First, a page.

CMS provides for a payment provision whereby the payment amount for the ground ambulance base rate was increased when the ambulance transport originated in a rural area comprising the lowest 25th percentile of all rural populations arrayed by population density. This increased payment is unofficially known as the “super rural bonus” and is equal to 22.6%. Section 203 of the Medicare Access and CHIP Reauthorization Act (MACRA) of 2015 extends the provision, however its authorization will expire on December 31, 2017. CMS identifies rural ZIP codes 3 with the lowest population density as Super Rural. CMS selects the bottom quartile of rural Zip Codes for this designation. Payment bonuses are contingent on this designation. The super rural bonus applies to ground ambulance services under Section 414 of the Medicare Prescription Drug, Improvement, and Modernization Act (MMA) of 2003, ACA Sections 3105(c) and 10311(c), MMEA Section 106(c), TPTCCA Section 306(c), and Section 3007 of the Job Creation Act.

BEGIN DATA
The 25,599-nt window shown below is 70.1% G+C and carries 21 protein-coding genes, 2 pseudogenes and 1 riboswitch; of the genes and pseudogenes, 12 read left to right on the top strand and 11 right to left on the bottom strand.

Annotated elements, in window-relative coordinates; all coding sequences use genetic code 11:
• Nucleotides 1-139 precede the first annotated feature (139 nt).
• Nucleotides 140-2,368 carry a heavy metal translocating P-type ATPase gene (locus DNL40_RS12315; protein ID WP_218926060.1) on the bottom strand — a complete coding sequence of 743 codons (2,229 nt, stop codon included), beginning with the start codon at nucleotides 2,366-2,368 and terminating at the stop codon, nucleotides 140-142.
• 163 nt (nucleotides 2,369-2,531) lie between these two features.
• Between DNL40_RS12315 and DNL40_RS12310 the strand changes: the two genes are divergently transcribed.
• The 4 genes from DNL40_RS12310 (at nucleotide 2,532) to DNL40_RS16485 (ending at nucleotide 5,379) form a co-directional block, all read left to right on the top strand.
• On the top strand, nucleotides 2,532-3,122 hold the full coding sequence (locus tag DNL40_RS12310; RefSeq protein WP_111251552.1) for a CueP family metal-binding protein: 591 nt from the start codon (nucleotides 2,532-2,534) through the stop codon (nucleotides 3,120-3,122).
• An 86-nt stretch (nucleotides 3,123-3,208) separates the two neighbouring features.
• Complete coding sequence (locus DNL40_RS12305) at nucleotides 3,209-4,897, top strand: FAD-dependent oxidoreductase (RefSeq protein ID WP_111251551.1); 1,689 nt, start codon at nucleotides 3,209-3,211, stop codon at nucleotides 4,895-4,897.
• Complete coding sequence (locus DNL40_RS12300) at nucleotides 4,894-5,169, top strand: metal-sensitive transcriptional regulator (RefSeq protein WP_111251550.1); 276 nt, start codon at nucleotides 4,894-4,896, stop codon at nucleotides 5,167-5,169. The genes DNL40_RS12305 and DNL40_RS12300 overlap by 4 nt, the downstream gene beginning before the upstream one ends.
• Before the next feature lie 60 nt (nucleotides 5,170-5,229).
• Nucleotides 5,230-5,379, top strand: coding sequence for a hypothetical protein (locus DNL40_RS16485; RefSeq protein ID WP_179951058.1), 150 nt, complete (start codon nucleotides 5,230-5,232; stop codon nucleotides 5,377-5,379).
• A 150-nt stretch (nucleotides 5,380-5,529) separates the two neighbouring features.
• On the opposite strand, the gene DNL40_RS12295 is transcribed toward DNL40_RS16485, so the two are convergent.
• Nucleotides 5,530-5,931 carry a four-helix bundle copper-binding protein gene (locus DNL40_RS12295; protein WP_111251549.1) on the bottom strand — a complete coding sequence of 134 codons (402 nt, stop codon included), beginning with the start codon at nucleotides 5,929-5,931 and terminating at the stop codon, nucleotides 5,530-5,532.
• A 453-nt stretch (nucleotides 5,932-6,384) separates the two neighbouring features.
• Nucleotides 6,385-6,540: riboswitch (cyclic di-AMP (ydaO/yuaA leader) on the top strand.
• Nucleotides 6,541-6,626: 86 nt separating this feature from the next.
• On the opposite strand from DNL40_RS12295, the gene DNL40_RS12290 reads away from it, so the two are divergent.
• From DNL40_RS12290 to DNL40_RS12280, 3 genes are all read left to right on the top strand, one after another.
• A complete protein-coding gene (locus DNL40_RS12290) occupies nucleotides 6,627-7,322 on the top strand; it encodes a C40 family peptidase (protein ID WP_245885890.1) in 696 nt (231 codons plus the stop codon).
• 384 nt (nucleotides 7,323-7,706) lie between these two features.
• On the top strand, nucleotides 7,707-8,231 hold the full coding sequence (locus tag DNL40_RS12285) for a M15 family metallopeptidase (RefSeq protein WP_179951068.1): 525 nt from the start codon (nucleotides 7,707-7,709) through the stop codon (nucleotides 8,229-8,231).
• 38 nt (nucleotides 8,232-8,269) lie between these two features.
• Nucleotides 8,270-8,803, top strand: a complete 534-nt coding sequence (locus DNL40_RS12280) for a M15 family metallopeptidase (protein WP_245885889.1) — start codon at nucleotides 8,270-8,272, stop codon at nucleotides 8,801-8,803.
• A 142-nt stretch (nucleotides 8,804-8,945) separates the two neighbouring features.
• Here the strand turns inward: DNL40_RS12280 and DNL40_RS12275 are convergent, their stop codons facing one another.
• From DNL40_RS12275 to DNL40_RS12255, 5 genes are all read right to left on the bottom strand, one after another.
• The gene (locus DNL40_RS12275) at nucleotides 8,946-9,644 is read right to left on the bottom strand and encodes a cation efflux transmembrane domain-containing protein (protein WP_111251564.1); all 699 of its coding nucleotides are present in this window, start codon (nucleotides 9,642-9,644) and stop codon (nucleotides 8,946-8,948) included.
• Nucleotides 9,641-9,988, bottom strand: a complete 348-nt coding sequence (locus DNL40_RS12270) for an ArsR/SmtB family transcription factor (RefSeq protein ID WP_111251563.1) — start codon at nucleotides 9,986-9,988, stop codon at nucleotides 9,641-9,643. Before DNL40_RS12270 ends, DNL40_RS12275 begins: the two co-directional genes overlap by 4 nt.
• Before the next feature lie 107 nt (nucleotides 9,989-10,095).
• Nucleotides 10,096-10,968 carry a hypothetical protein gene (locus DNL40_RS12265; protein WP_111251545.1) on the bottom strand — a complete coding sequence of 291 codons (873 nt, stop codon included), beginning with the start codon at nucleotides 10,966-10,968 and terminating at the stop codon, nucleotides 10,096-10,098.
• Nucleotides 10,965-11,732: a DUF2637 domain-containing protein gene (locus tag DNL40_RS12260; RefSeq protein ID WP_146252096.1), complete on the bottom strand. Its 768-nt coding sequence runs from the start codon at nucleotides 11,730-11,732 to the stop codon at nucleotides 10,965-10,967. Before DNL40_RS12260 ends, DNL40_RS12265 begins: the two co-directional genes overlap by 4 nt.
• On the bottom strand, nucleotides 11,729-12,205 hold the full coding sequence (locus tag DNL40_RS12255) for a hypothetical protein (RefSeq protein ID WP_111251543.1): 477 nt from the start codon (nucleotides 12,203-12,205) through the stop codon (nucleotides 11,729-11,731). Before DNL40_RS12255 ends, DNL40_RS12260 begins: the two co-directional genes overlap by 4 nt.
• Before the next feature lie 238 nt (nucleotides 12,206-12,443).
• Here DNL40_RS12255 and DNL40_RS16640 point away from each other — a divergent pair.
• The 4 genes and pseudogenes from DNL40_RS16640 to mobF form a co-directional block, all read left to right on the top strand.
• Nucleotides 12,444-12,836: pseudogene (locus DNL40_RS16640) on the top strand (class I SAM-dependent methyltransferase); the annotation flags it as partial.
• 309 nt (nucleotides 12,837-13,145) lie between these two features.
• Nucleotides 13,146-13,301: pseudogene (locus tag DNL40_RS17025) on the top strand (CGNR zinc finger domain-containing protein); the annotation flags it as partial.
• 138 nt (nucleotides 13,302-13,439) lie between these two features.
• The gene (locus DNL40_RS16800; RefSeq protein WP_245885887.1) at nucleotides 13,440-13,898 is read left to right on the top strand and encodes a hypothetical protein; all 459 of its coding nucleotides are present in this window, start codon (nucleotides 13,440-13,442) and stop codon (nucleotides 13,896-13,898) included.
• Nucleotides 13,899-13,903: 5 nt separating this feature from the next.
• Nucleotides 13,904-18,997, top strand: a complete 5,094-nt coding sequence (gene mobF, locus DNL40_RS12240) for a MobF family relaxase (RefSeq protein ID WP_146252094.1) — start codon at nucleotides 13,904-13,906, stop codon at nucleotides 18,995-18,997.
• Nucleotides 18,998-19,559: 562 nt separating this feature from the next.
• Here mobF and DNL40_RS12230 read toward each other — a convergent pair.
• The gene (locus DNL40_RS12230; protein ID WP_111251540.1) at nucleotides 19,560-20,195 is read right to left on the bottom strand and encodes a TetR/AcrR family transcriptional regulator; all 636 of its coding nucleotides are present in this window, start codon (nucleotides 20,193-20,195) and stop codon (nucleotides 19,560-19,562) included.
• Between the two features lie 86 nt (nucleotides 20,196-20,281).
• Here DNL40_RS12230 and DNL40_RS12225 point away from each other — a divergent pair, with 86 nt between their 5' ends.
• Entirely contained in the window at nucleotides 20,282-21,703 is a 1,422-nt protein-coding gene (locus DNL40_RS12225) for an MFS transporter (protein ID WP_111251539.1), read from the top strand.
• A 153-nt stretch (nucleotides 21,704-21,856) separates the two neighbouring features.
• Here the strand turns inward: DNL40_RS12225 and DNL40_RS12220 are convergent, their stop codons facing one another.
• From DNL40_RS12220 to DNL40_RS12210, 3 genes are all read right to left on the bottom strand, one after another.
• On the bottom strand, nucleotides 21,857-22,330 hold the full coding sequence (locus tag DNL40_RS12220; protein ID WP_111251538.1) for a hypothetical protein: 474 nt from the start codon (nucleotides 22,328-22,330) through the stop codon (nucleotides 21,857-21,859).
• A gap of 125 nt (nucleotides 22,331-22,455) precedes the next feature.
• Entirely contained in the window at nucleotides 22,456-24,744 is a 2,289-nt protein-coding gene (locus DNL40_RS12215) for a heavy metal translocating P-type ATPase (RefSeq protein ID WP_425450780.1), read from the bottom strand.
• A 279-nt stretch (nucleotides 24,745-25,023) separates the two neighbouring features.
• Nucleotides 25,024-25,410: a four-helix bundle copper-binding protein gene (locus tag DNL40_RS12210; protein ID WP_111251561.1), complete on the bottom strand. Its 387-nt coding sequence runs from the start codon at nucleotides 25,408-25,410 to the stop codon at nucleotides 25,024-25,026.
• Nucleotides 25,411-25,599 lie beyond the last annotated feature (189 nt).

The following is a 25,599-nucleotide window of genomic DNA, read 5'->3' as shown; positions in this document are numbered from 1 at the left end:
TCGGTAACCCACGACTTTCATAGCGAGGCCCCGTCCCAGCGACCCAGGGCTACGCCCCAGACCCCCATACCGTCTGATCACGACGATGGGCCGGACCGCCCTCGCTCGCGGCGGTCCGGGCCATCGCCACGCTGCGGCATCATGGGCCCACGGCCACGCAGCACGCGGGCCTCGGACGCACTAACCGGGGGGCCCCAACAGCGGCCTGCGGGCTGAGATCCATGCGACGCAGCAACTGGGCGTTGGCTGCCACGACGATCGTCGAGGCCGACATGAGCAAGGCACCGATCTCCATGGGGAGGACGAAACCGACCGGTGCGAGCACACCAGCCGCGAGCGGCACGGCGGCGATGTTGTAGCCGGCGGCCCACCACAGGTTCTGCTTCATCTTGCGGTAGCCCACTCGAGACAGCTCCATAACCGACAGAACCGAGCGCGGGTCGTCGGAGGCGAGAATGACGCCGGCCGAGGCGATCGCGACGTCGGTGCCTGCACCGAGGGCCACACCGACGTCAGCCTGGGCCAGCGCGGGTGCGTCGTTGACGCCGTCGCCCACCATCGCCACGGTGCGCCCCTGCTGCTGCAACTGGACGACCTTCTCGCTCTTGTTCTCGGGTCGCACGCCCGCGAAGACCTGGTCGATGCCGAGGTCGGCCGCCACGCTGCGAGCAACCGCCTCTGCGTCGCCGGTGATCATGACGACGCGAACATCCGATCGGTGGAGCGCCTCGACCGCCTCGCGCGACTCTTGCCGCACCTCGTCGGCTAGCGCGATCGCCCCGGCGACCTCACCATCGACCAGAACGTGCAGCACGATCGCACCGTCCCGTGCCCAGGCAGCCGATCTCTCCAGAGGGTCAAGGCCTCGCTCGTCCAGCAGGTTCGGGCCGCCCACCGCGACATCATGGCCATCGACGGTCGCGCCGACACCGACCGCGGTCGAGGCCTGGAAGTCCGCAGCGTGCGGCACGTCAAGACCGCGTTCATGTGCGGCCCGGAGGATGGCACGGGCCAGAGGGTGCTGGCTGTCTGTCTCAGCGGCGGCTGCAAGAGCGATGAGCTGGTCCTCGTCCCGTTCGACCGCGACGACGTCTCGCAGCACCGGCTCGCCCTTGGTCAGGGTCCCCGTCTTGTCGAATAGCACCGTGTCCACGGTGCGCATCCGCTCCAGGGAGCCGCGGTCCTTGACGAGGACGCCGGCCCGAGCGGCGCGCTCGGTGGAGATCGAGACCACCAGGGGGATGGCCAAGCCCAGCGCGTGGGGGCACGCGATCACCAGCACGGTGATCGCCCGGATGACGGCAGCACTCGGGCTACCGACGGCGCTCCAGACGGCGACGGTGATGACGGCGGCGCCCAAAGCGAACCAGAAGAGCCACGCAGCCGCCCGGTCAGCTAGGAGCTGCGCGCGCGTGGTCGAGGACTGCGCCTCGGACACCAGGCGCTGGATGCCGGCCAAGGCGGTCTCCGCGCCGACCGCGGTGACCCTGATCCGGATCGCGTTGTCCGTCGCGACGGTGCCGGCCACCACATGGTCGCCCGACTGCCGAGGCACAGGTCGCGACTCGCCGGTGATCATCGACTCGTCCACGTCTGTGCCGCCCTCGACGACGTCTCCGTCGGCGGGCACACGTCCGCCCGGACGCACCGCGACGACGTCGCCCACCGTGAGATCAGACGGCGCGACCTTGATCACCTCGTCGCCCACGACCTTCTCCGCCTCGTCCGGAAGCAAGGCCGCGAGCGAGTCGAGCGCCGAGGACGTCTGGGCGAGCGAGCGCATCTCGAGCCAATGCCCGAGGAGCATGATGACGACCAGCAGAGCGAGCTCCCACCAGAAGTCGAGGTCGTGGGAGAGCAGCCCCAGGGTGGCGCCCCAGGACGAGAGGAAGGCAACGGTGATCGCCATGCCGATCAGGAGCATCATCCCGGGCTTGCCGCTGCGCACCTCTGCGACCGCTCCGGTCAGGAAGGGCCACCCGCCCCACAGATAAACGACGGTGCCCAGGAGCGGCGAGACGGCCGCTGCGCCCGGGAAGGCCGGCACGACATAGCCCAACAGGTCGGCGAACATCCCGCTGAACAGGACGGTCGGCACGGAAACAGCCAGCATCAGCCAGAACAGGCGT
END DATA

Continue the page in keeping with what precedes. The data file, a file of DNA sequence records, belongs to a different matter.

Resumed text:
In 2006, with funding from the Health Resources and Services Administration’s Office for the Advancement of Telehealth, an expert panel developed a new frontier area definition applied to tele-health programs. The recommended frontier area definition from the panel is: “ZIP code areas whose calculated population centers are more than 60 minutes or 60 miles along the fastest paved road trip to a short-term non-federal general hospital of 75 beds or more, and are not part of a large rural town with a concentration of over 20,000 population.” Importantly, this designation contained a process for reconsideration; The chief executive of a state, in consultation with the state Office of Rural Health and other relevant agencies, or the highest elected official of a federally-recognized tribe should be provided the opportunity to recommend additions or deletions of designated frontier areas if they find that these areas should have been either included or excluded initially from the list of designated frontier areas as a result of inaccuracies in the analyses that produced the original list (e.g., mistakes in mapping programs, calculation of mileage or travel-time). Local, state or tribal exceptions to federal definitions of Frontier is an important concept considering the unique nature and conditions of fragile frontier populations which national standards may not often recognize.